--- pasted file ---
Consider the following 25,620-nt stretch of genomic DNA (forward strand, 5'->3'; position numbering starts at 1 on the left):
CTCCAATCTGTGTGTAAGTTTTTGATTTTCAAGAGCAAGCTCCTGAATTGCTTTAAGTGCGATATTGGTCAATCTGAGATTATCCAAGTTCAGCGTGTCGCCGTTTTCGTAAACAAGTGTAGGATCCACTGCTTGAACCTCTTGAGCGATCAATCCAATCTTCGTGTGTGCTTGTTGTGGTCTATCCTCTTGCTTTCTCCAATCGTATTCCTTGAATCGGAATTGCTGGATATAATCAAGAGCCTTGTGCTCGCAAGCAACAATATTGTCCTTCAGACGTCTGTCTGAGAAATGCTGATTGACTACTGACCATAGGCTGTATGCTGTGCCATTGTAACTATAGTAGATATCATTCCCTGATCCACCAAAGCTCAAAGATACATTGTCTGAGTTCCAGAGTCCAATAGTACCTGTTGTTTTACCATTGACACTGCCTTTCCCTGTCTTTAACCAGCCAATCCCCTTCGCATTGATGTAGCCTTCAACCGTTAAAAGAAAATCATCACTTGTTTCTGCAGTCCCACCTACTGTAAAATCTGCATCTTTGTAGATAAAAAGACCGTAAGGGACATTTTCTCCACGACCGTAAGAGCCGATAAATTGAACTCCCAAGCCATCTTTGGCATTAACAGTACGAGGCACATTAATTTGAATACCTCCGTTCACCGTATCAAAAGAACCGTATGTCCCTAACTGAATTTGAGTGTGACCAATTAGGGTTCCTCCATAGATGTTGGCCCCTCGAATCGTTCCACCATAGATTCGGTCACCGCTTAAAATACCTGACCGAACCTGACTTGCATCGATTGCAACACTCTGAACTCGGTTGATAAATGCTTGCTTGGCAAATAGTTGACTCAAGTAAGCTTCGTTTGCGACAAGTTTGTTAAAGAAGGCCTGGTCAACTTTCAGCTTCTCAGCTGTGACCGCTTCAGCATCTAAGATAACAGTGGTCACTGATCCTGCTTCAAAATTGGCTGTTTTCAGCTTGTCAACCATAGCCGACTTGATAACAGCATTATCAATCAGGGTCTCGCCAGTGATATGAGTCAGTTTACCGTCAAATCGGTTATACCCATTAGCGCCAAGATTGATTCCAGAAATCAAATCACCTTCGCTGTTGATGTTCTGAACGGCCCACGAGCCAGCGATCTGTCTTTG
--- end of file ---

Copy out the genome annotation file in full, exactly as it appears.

Consider the following 25,620-nt stretch of genomic DNA (forward strand, 5'->3'; position numbering starts at 1 on the left):
CTCCAATCTGTGTGTAAGTTTTTGATTTTCAAGAGCAAGCTCCTGAATTGCTTTAAGTGCGATATTGGTCAATCTGAGATTATCCAAGTTCAGCGTGTCGCCGTTTTCGTAAACAAGTGTAGGATCCACTGCTTGAACCTCTTGAGCGATCAATCCAATCTTCGTGTGTGCTTGTTGTGGTCTATCCTCTTGCTTTCTCCAATCGTATTCCTTGAATCGGAATTGCTGGATATAATCAAGAGCCTTGTGCTCGCAAGCAACAATATTGTCCTTCAGACGTCTGTCTGAGAAATGCTGATTGACTACTGACCATAGGCTGTATGCTGTGCCATTGTAACTATAGTAGATATCATTCCCTGATCCACCAAAGCTCAAAGATACATTGTCTGAGTTCCAGAGTCCAATAGTACCTGTTGTTTTACCATTGACACTGCCTTTCCCTGTCTTTAACCAGCCAATCCCCTTCGCATTGATGTAGCCTTCAACCGTTAAAAGAAAATCATCACTTGTTTCTGCAGTCCCACCTACTGTAAAATCTGCATCTTTGTAGATAAAAAGACCGTAAGGGACATTTTCTCCACGACCGTAAGAGCCGATAAATTGAACTCCCAAGCCATCTTTGGCATTAACAGTACGAGGCACATTAATTTGAATACCTCCGTTCACCGTATCAAAAGAACCGTATGTCCCTAACTGAATTTGAGTGTGACCAATTAGGGTTCCTCCATAGATGTTGGCCCCTCGAATCGTTCCACCATAGATTCGGTCACCGCTTAAAATACCTGACCGAACCTGACTTGCATCGATTGCAACACTCTGAACTCGGTTGATAAATGCTTGCTTGGCAAATAGTTGACTCAAGTAAGCTTCGTTTGCGACAAGTTTGTTAAAGAAGGCCTGGTCAACTTTCAGCTTCTCAGCTGTGACCGCTTCAGCATCTAAGATAACAGTGGTCACTGATCCTGCTTCAAAATTGGCTGTTTTCAGCTTGTCAACCATAGCCGACTTGATAACAGCATTATCAATCAGGGTCTCGCCAGTGATATGAGTCAGTTTACCGTCAAATCGGTTATACCCATTAGCGCCAAGATTGATTCCAGAAATCAAATCACCTTCGCTGTTGATGTTCTGAACGGCCCACGAGCCAGCGATCTGTCTTTG